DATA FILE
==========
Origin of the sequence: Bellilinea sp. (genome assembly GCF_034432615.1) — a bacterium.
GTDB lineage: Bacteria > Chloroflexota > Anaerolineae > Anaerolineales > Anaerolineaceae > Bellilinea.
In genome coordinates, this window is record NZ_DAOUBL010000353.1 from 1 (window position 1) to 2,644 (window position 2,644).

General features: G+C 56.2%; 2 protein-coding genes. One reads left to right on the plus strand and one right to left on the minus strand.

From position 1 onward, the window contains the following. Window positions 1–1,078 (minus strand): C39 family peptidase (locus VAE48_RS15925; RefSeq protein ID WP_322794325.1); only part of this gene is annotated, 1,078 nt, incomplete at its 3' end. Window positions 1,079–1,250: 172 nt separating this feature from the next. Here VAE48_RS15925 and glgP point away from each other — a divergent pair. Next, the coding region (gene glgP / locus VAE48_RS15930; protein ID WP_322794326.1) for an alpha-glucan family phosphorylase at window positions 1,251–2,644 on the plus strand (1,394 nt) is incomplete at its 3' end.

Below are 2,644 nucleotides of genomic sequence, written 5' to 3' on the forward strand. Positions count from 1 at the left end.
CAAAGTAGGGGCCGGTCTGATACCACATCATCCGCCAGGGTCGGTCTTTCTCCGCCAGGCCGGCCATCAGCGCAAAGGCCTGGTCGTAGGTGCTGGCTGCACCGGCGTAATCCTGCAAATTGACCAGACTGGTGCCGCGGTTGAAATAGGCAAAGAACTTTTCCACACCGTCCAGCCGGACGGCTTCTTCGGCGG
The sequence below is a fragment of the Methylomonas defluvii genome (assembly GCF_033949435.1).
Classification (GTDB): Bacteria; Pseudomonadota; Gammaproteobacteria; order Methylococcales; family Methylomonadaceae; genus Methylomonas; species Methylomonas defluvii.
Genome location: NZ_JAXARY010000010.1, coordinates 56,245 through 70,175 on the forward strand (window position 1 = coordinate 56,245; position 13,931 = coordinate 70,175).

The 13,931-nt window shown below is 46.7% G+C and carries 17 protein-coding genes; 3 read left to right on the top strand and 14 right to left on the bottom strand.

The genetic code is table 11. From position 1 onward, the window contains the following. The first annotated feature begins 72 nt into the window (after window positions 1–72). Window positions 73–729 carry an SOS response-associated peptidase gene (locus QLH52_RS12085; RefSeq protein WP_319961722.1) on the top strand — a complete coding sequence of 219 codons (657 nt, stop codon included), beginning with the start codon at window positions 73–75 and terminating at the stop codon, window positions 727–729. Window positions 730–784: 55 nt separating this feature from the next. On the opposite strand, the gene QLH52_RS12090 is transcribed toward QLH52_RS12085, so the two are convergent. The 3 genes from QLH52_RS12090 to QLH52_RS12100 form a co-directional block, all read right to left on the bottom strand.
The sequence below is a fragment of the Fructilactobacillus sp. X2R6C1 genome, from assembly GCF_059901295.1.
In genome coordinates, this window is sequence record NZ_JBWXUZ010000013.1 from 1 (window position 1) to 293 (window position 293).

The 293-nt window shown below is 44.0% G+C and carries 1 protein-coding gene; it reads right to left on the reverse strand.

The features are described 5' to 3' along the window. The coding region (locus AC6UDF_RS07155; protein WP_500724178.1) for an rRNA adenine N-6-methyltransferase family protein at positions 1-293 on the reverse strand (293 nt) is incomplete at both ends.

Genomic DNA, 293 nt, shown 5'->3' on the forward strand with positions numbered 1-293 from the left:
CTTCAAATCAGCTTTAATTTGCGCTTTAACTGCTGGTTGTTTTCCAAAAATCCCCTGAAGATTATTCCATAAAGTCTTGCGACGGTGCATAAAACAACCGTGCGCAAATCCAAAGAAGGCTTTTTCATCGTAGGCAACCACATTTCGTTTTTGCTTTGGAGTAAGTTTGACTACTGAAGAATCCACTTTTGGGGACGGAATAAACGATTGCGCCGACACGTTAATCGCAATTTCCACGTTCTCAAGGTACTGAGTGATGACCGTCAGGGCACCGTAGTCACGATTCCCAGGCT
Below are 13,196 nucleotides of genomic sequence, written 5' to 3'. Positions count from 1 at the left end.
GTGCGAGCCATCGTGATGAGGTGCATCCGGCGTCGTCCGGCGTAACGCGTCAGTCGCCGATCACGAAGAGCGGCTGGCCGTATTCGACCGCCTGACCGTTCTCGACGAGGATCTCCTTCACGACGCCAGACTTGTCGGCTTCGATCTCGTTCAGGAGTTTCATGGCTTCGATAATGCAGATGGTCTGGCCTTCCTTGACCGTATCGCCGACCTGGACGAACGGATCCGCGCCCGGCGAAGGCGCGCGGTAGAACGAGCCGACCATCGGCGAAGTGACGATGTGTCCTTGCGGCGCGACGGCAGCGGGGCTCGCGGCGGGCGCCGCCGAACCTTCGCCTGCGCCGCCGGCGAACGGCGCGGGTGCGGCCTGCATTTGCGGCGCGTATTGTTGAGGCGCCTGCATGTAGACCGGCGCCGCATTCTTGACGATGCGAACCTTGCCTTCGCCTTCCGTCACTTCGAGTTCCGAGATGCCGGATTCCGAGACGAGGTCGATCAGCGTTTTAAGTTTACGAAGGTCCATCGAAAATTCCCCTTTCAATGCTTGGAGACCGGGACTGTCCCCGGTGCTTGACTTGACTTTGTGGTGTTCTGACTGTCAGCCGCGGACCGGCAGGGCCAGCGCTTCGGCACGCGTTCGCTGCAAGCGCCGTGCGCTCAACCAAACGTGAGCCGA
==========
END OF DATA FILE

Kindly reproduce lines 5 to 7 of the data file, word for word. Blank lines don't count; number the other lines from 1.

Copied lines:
From position 1 onward, the window contains the following. Window positions 1–1,078 (minus strand): C39 family peptidase (locus VAE48_RS15925; RefSeq protein ID WP_322794325.1); only part of this gene is annotated, 1,078 nt, incomplete at its 3' end. Window positions 1,079–1,250: 172 nt separating this feature from the next. Here VAE48_RS15925 and glgP point away from each other — a divergent pair. Next, the coding region (gene glgP / locus VAE48_RS15930; protein ID WP_322794326.1) for an alpha-glucan family phosphorylase at window positions 1,251–2,644 on the plus strand (1,394 nt) is incomplete at its 3' end.

Below are 2,644 nucleotides of genomic sequence, written 5' to 3' on the forward strand. Positions count from 1 at the left end.
CAAAGTAGGGGCCGGTCTGATACCACATCATCCGCCAGGGTCGGTCTTTCTCCGCCAGGCCGGCCATCAGCGCAAAGGCCTGGTCGTAGGTGCTGGCTGCACCGGCGTAATCCTGCAAATTGACCAGACTGGTGCCGCGGTTGAAATAGGCAAAGAACTTTTCCACACCGTCCAGCCGGACGGCTTCTTCGGCGG